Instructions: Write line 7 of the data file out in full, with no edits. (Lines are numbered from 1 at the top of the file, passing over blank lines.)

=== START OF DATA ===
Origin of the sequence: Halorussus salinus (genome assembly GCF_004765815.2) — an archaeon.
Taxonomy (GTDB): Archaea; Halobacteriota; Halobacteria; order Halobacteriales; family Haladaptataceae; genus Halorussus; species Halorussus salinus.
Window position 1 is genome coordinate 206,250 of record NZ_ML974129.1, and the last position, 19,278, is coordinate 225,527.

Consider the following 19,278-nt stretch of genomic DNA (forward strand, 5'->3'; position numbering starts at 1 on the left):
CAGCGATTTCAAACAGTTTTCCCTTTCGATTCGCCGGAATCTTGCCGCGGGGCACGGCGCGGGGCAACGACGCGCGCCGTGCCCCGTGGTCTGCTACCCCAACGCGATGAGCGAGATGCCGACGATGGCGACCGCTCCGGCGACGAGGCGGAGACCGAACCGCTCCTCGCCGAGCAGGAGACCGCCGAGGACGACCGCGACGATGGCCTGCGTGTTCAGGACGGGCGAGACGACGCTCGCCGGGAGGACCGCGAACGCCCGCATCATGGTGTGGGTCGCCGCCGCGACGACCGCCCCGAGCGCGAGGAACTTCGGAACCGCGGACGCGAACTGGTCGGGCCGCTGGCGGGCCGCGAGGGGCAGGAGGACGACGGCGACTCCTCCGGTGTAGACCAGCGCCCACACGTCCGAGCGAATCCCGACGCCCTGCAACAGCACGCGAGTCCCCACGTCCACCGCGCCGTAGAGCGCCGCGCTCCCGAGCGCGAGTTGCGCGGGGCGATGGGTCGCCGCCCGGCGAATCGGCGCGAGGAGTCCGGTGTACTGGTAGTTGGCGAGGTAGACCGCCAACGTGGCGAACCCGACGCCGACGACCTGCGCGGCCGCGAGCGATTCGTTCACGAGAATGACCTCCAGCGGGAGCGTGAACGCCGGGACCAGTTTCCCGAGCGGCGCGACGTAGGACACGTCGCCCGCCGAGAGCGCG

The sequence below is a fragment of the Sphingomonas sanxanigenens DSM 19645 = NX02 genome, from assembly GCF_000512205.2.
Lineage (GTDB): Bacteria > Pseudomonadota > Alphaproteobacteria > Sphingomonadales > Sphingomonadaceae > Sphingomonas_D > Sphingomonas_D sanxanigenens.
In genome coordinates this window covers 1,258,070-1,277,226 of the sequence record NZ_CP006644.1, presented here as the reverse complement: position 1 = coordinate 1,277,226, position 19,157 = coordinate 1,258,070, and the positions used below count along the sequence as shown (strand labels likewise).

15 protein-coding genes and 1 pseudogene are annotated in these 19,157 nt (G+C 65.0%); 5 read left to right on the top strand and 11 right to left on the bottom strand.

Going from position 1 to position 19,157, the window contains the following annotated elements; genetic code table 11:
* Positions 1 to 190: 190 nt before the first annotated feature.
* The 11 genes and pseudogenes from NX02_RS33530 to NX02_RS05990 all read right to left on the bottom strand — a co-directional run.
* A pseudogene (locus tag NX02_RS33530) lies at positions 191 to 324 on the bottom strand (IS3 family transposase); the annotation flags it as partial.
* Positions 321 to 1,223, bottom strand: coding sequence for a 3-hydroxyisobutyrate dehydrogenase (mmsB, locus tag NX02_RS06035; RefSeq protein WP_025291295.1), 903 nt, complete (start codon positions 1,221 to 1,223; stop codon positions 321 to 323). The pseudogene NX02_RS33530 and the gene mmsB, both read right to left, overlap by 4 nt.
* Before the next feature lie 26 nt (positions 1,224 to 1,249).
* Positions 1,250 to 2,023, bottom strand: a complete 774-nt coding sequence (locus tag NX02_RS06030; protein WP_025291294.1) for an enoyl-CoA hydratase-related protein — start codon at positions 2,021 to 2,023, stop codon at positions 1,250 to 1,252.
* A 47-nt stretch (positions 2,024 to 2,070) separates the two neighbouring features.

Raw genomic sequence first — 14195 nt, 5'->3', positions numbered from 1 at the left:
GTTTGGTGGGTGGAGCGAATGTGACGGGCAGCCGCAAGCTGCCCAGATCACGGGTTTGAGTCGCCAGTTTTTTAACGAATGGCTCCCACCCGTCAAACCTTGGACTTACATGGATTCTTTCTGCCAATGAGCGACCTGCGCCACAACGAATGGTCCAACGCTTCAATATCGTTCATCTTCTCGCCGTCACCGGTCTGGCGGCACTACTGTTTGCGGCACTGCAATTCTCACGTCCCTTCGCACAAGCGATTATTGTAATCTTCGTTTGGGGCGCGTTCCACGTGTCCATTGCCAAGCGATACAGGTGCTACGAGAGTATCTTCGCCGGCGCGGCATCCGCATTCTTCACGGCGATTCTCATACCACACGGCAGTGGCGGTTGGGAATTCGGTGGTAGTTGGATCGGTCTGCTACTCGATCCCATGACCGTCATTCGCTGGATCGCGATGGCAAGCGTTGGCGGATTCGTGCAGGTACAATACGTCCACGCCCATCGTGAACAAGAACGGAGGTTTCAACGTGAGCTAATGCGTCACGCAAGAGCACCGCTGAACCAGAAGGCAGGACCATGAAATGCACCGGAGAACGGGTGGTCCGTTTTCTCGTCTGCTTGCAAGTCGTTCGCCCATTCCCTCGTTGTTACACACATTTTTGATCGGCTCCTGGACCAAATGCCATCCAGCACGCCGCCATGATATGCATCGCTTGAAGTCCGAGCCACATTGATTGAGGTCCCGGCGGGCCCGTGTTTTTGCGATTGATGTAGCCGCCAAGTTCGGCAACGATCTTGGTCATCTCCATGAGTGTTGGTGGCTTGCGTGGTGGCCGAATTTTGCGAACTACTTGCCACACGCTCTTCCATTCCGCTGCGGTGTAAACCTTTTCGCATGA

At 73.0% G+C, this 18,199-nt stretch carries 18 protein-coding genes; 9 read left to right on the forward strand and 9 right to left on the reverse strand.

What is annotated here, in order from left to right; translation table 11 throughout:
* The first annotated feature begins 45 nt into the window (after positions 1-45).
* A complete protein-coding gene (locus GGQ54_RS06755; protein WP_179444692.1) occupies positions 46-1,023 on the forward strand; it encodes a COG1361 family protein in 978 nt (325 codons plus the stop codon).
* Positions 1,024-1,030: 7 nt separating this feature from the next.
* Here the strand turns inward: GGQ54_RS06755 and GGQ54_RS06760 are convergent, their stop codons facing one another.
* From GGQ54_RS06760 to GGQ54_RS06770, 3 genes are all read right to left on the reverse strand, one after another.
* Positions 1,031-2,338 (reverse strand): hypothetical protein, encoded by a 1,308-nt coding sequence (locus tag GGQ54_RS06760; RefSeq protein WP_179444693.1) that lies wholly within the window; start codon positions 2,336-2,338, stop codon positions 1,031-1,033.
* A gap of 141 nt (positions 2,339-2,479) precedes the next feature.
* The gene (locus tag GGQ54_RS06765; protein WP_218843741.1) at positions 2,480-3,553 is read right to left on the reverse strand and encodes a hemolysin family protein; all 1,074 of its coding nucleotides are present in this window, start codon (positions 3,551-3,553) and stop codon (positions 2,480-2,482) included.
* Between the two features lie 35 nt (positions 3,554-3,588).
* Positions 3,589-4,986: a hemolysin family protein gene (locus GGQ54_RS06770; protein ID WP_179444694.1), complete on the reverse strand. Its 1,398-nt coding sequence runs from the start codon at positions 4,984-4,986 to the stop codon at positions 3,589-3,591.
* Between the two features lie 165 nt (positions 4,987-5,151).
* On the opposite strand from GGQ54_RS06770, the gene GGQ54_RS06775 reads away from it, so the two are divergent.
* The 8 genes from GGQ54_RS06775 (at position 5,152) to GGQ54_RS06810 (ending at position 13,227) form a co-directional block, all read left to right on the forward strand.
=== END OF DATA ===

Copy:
Lineage (GTDB): Bacteria > Pseudomonadota > Alphaproteobacteria > Sphingomonadales > Sphingomonadaceae > Sphingomonas_D > Sphingomonas_D sanxanigenens.